“Red tape reduction is a priority for us,” Ms Jenkins said. “One of the ACNC’s objects is to promote the reduction of unnecessary regulatory obligations. There remains much to do, however, we are celebrating this significant step.”

All Australian charities can now submit their 2022 Annual Information Statement to the ACNC. This applies to the majority of charities that report to the ACNC on a financial year basis.

See more about the ACNC’s red tape reduction here.


Just Jeans, Lorna Jane, Myer on Oxfam's critical Naughty list

OXFAM WANTS MAJOR FASHION retailers and brands in Australia – such as Just Jeans, Lorna Jane, Myer and Peter Alexander – to be open about how and where they manufacture their clothes, to help lift the women who make them out of poverty.

Oxfam made the call ahead of the Black Friday and Christmas sales period, with the international development and human rights organisation released its updated Naughty or Nice list. The list is a crucial one for responsible fashion brands and retailers to be on the right side of in making commitments around living wages and avoiding being 'called out' to do better. 

Oxfam Australia chief executive Lyn Morgain said it was particularly unfortunate that some brands had failed to make commitments to ensure the payment of a living wage during the pandemic, "a time when the industry has grown yet many garment workers have lost their jobs".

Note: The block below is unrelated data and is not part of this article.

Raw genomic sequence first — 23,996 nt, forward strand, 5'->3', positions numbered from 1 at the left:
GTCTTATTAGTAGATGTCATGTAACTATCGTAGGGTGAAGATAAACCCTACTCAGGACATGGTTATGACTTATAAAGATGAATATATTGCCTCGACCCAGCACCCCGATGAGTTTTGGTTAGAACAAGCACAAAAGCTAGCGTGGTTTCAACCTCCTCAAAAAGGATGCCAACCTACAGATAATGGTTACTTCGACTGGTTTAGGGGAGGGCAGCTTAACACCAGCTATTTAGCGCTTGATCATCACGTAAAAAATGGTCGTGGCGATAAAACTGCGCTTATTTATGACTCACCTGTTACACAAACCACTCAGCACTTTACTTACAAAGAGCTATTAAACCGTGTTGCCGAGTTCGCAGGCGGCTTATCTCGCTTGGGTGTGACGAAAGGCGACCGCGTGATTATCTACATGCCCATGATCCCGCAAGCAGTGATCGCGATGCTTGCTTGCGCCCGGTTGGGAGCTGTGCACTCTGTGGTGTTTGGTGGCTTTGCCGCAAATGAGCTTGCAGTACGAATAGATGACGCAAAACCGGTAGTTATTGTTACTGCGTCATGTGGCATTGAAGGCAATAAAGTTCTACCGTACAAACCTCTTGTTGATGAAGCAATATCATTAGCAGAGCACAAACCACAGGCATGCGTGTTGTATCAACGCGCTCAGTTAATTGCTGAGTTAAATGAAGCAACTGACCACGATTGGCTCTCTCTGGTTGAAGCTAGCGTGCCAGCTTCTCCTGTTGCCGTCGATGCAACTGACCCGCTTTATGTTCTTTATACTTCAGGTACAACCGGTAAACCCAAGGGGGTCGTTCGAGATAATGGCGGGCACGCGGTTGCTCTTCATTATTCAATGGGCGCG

A living wage means enough money is earned to cover basic essentials for a family including food, housing, healthcare, clothing, transport, education and some money for unexpected events.  

“Sunlight is the best disinfectant, which is why transparency around issues of power, whether business or politics, is so important,” Ms Morgain said. 

“Three major clothing companies in Australia – Lorna Jane, Myer and The Just Group – have failed to take the basic step of publishing key information about where they manufacture their clothes. 

“It’s particularly disappointing to see brands that promote the wellbeing of women, such as Lorna Jane, failing to be transparent about the factories in which their clothes are made. This supports a culture of secrecy that is harmful to the wellbeing of all women, including those who make our clothes, and entrenches the massive power disparity between brands and garment workers.”